Cover photo

What I’ve Learned as an Insider in the Blockchain Industry

I’ve been working in this industry for several years now, it’s a strange field…

Illustration by me

I’ve spent many years carving a freelance career within the blockchain space. In the beginning, I got my clients from Upwork, but eventually, I made it out of those murky waters and started getting clients via head-hunting and recommendations.

I figured I’d write a few insights I’ve picked up on while making my way through this cutting-edge landscape. These are not tips or guidelines for any new and upcoming freelancers, but more so observations on what I’ve seen in my experience.

Bull markets are a circus

I’ve been a freelance writer in this industry during several bull markets, and I’ve noticed that each one feels wild.

Every time one arrives, I find myself getting headhunted by numerous companies, and potential clients are always more willing to pay my rates without negotiating. A lot of money (and optimism) goes around during a bull market. It can be a fantastic way to propel your career and make new connections.

Working with blockchain-based companies during these times is always exciting as they always have a lot of moving parts and side-projects they are trying to launch. Plus, there is always a sense of eagerness from all parties as the threat of the bull market ending is constantly looming.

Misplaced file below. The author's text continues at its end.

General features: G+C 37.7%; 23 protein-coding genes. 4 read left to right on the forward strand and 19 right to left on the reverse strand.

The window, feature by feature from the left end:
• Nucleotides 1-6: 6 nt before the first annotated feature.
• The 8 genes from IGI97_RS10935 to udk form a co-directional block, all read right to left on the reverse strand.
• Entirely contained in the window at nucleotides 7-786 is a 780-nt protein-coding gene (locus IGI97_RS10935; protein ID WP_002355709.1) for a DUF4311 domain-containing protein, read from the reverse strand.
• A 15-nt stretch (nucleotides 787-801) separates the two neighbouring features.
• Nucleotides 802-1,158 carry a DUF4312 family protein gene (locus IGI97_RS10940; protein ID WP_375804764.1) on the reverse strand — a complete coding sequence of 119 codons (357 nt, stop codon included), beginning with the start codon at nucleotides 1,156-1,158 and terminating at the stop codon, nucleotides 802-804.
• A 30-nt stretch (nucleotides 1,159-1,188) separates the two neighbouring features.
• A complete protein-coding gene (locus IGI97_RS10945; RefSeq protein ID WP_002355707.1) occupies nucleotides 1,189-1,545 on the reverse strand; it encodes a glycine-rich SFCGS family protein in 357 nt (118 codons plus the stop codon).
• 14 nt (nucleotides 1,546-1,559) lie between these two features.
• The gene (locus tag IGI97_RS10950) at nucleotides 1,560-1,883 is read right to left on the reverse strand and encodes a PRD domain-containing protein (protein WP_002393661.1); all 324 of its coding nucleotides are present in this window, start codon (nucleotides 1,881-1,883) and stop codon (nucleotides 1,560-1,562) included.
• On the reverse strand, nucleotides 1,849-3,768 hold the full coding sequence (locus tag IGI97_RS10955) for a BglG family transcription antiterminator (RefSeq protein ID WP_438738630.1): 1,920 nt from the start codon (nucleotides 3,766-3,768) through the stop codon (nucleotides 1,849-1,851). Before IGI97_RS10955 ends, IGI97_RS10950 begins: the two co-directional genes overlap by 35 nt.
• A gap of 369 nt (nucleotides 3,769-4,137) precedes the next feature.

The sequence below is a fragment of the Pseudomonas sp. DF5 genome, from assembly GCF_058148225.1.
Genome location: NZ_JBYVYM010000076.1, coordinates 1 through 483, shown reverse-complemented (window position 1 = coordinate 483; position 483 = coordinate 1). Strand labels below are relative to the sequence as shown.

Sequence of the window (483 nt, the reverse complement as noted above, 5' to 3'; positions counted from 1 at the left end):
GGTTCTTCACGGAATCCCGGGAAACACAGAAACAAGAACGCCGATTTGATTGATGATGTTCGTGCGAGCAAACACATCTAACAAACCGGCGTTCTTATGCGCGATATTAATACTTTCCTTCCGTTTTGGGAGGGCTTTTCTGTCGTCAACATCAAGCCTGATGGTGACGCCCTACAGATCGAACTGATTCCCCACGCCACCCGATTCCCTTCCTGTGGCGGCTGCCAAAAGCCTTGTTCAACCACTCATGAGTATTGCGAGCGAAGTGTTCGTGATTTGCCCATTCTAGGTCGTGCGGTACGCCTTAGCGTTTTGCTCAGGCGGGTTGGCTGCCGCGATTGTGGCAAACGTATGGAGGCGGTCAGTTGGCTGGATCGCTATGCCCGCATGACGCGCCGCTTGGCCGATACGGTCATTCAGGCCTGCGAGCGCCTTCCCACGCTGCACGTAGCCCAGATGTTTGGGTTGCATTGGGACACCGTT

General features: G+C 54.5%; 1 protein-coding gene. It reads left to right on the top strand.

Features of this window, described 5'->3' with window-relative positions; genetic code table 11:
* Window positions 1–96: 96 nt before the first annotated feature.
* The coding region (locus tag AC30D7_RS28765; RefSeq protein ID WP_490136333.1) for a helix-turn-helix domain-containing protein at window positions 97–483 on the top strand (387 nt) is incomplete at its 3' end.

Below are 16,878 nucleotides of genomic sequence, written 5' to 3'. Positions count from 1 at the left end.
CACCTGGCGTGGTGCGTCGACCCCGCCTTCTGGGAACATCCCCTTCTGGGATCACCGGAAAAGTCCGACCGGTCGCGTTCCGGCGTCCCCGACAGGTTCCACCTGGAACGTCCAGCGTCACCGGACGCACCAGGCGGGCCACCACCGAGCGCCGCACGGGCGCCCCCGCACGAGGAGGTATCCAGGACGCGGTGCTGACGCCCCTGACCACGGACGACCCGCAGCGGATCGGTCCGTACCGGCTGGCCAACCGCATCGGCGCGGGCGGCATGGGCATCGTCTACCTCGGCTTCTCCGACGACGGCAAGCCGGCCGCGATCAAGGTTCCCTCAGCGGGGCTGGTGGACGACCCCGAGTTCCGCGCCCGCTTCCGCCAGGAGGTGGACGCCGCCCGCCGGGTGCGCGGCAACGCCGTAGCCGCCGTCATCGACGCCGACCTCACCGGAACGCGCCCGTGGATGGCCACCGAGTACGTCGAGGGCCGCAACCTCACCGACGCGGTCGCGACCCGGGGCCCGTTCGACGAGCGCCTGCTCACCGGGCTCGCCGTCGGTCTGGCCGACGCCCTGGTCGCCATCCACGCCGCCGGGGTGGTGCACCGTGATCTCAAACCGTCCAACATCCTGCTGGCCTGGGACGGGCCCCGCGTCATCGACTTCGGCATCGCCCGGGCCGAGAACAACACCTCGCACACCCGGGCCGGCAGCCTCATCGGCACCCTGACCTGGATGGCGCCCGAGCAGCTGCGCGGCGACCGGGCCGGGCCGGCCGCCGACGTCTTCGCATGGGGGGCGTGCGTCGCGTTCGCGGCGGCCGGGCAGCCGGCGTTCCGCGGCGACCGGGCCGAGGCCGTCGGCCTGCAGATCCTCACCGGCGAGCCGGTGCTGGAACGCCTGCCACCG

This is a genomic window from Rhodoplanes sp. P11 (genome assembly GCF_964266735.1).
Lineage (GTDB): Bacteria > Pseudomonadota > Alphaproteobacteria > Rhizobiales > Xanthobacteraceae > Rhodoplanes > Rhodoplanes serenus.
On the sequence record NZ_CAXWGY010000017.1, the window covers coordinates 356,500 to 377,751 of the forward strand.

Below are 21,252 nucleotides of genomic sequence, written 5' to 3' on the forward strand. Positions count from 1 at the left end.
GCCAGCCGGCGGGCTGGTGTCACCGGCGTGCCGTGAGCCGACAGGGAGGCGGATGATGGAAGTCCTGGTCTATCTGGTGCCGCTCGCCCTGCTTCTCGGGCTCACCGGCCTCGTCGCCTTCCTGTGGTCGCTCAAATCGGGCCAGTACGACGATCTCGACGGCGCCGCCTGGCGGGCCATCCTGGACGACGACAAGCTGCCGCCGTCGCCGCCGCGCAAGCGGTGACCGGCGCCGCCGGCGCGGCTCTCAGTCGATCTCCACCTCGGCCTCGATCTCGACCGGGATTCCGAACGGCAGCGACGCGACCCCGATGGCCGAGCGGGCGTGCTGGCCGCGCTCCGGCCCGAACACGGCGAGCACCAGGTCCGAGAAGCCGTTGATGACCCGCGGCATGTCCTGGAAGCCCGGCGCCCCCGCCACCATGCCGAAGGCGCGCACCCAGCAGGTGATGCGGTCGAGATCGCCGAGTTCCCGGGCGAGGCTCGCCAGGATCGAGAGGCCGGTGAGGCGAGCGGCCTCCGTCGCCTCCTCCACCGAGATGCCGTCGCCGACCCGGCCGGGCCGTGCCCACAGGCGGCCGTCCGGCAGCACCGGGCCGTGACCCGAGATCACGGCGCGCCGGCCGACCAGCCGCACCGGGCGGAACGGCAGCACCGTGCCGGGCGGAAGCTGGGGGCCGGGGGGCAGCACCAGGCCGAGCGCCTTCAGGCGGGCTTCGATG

These can be stressful times, but usually, there is a LOT of money to be made here, even if you don’t directly invest in any coins and tokens.

You will be judged on your investments

One interview question I regularly get asked by clients is what I invest in (if anything). At the start of my career, I assumed this was more of a small chit-chat type of query, but as I got more experienced, I learned that this is actually a supremely important question, and your answer will determine how your clients view you.

When presented with this question, it’s best not to lie (although it is extremely reasonable to simply refuse to answer if as you’d rather keep your investments under wraps), as you could get caught out on it later on which could erode any professional trust. What I do is usually just list two or three of the coins I’m most invested in.

Tip: you will be judged for investing in stuff like Dogecoin, Shiba Inu, and Bitcoin clones/forks. You might also get judged for investing in XRP, as many view it as an enemy of the crypto industry as it works so closely with centralized organizations and banks.

(Btw I don’t invest in any of these coins).